Let’s get right into it. I loved these books, and you might too.
Give me suggestions for books to read in 2020 in the comments below!
by Madeline Miller
“I thought once that gods are the opposite of death, but I see now they are more dead than anything, for they are unchanging, and can hold nothing in their hands.”
This story, rooted in Greek mythology, overwhelmed me in the best possible way. The book hangover lasted days. Knowing The Odyssey from high school Latin class, this story added a depth and relatability to Greek mythology that I hadn’t experienced yet.
by Elizabeth Hamilton-Guarino
“The Difference Between If and When Is You.”
If you’re compelled to take another look at how your thought processes are affecting you, this book will do it for you. Elizabeth writes as if she’s your knowledgable, no-nonsense best friend who genuinely wants you to succeed. Plus, there’s a coffee theme throughout, which is ironic because Elizabeth and I randomly met each other while drinking coffees in a cafe in Portland, Maine.
Devil in the White City
by Erik Larson
“It was so easy to disappear, so easy to deny knowledge, so very easy in the smoke and din to mask that something dark had taken root. This was Chicago, on the eve of the greatest fair in history.”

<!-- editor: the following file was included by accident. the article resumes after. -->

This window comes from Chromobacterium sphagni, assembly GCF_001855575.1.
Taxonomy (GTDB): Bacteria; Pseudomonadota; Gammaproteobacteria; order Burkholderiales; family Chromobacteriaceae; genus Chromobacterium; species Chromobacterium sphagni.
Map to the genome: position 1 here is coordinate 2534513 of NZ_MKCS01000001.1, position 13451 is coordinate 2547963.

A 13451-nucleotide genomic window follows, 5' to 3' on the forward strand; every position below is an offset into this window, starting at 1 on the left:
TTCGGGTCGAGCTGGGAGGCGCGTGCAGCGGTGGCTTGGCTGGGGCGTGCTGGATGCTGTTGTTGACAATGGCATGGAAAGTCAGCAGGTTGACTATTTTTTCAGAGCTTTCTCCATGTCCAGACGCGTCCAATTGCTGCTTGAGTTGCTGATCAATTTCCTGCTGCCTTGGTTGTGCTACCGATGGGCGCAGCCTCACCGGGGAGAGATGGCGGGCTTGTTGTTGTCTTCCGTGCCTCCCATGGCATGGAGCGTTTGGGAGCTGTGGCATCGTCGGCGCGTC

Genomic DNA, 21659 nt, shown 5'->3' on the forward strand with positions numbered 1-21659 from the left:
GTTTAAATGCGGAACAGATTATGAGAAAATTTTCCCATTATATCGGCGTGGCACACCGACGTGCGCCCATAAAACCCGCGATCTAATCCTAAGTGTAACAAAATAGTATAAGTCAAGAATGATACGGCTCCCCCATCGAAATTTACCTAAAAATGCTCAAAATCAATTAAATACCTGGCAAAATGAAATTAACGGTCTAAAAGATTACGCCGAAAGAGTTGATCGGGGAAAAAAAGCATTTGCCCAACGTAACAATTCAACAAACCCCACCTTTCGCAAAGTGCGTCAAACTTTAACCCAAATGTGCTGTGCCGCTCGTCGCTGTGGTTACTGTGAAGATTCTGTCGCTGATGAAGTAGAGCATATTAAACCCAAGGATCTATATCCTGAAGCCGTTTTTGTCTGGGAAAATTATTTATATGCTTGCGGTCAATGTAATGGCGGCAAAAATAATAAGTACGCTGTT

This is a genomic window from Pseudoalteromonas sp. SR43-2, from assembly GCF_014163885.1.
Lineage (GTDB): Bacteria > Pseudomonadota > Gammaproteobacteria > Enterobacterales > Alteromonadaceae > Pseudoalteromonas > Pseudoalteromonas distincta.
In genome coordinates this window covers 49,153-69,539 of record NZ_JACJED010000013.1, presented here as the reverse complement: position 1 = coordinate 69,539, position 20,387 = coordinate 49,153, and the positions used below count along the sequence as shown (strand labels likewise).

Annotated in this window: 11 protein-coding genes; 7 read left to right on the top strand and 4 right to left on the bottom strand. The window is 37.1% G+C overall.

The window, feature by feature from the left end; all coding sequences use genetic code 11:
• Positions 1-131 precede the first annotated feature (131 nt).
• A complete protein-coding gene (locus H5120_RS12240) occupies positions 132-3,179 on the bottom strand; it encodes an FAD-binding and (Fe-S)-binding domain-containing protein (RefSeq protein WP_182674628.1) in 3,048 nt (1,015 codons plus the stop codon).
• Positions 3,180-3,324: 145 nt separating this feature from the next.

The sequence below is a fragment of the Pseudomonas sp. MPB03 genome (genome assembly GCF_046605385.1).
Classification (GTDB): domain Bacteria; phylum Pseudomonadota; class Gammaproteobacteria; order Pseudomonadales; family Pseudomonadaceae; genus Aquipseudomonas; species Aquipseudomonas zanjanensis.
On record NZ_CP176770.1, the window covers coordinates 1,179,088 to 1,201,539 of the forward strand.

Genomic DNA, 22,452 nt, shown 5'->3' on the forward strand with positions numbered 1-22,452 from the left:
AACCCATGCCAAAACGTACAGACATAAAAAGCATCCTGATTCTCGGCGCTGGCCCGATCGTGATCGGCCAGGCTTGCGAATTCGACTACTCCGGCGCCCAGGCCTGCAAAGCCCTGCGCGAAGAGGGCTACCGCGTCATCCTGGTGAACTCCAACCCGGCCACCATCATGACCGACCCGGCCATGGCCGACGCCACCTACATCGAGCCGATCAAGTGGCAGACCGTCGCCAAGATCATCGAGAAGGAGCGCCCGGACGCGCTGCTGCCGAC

This book is chock-full of non-fiction facts about 1893 Chicago during the World Fair. Typically, a line like that wouldn’t sell me on a book, but the beautiful, factual writing style paired with the incredible story of the event’s preparation hooked me. There is also a detailed account of serial killer H.H. Holmes weaved throughout, which led me to lay awake in terror for the better part of two weeks,
The Book of Lost Things
by John Connelly
“He would talk to them of stories and books, and explain to them how stories wanted to be told and books wanted to be read, and how everything that they ever needed to know about life and the land of which he wrote, or about any land or realm that they could imagine, was contained in books. And some of the children understood, and some did not.”
It took a few chapters to pull me into this intricate story, but once I was in I couldn’t escape. The story was deceivingly dark at times, though it reads like a children’s fairy tale, and emphasizes the pain and power in losing one’s innocence. I could reread the final chapter over and over again, that’s how perfectly it summarized life, death, and the beautiful chaos in between.
Can’t Help Myself
by Meredith Goldstein
“I was self-aware enough to know that with my blubbering and begging, I was one pint of ice cream and a flannel blanket away from becoming a more sedentary Bridget Jones, but I couldn’t stop myself. Sometimes breakups turn you into the kind of person you wouldn’t befriend in a million years. ”
I love a good memoir, especially when it is as honest and current as this one. Glimpsing into the life of a person behind a popular advice column is as absorbing – and relatable – as you expect. Meredith gives love advice to her readers at The Boston Globe, yet struggles in her personal attempts at finding love. This was a quick and refreshingly sincere read, and I couldn’t help but to root for Meredith in her quest.